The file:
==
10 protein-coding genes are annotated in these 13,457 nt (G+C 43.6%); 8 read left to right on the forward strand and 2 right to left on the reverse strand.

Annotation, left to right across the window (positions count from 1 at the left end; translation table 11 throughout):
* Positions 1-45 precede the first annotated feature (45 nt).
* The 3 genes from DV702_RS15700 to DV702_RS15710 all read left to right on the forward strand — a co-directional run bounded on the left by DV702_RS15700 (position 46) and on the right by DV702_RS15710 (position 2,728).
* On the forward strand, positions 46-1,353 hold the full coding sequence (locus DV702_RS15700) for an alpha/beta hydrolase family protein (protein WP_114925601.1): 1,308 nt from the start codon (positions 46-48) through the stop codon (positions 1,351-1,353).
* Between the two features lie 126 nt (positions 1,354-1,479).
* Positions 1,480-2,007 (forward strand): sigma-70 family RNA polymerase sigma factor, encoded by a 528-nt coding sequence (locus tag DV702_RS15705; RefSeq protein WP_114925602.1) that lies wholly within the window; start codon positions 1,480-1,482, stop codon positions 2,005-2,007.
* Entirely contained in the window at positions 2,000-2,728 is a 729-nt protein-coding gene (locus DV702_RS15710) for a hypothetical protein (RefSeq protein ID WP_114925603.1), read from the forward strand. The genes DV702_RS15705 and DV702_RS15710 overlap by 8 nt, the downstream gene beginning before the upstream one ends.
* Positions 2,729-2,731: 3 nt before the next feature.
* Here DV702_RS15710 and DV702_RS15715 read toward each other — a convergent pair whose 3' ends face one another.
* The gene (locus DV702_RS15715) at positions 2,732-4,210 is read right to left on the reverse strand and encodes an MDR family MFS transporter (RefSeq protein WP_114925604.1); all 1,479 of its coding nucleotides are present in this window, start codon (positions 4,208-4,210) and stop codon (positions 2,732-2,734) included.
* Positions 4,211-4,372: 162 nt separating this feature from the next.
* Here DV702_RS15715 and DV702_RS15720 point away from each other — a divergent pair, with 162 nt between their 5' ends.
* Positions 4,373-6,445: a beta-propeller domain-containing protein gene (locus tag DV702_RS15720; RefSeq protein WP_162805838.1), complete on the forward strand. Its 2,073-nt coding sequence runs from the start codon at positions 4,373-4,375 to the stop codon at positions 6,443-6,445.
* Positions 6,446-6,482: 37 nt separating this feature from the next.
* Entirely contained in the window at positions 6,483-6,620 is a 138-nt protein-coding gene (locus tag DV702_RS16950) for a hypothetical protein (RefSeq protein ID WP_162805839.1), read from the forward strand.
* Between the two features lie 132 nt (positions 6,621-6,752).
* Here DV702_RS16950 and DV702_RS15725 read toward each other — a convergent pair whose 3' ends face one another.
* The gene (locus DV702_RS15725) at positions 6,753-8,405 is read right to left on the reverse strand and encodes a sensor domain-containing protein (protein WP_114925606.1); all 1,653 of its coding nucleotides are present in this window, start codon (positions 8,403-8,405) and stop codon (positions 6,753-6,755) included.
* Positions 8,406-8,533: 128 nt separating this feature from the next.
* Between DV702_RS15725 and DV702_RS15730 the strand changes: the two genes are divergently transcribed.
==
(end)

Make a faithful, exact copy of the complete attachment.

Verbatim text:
10 protein-coding genes are annotated in these 13,457 nt (G+C 43.6%); 8 read left to right on the forward strand and 2 right to left on the reverse strand.

Annotation, left to right across the window (positions count from 1 at the left end; translation table 11 throughout):
* Positions 1-45 precede the first annotated feature (45 nt).
* The 3 genes from DV702_RS15700 to DV702_RS15710 all read left to right on the forward strand — a co-directional run bounded on the left by DV702_RS15700 (position 46) and on the right by DV702_RS15710 (position 2,728).
* On the forward strand, positions 46-1,353 hold the full coding sequence (locus DV702_RS15700) for an alpha/beta hydrolase family protein (protein WP_114925601.1): 1,308 nt from the start codon (positions 46-48) through the stop codon (positions 1,351-1,353).
* Between the two features lie 126 nt (positions 1,354-1,479).
* Positions 1,480-2,007 (forward strand): sigma-70 family RNA polymerase sigma factor, encoded by a 528-nt coding sequence (locus tag DV702_RS15705; RefSeq protein WP_114925602.1) that lies wholly within the window; start codon positions 1,480-1,482, stop codon positions 2,005-2,007.
* Entirely contained in the window at positions 2,000-2,728 is a 729-nt protein-coding gene (locus DV702_RS15710) for a hypothetical protein (RefSeq protein ID WP_114925603.1), read from the forward strand. The genes DV702_RS15705 and DV702_RS15710 overlap by 8 nt, the downstream gene beginning before the upstream one ends.
* Positions 2,729-2,731: 3 nt before the next feature.
* Here DV702_RS15710 and DV702_RS15715 read toward each other — a convergent pair whose 3' ends face one another.
* The gene (locus DV702_RS15715) at positions 2,732-4,210 is read right to left on the reverse strand and encodes an MDR family MFS transporter (RefSeq protein WP_114925604.1); all 1,479 of its coding nucleotides are present in this window, start codon (positions 4,208-4,210) and stop codon (positions 2,732-2,734) included.
* Positions 4,211-4,372: 162 nt separating this feature from the next.
* Here DV702_RS15715 and DV702_RS15720 point away from each other — a divergent pair, with 162 nt between their 5' ends.
* Positions 4,373-6,445: a beta-propeller domain-containing protein gene (locus tag DV702_RS15720; RefSeq protein WP_162805838.1), complete on the forward strand. Its 2,073-nt coding sequence runs from the start codon at positions 4,373-4,375 to the stop codon at positions 6,443-6,445.
* Positions 6,446-6,482: 37 nt separating this feature from the next.
* Entirely contained in the window at positions 6,483-6,620 is a 138-nt protein-coding gene (locus tag DV702_RS16950) for a hypothetical protein (RefSeq protein ID WP_162805839.1), read from the forward strand.
* Between the two features lie 132 nt (positions 6,621-6,752).
* Here DV702_RS16950 and DV702_RS15725 read toward each other — a convergent pair whose 3' ends face one another.
* The gene (locus DV702_RS15725) at positions 6,753-8,405 is read right to left on the reverse strand and encodes a sensor domain-containing protein (protein WP_114925606.1); all 1,653 of its coding nucleotides are present in this window, start codon (positions 8,403-8,405) and stop codon (positions 6,753-6,755) included.
* Positions 8,406-8,533: 128 nt separating this feature from the next.
* Between DV702_RS15725 and DV702_RS15730 the strand changes: the two genes are divergently transcribed.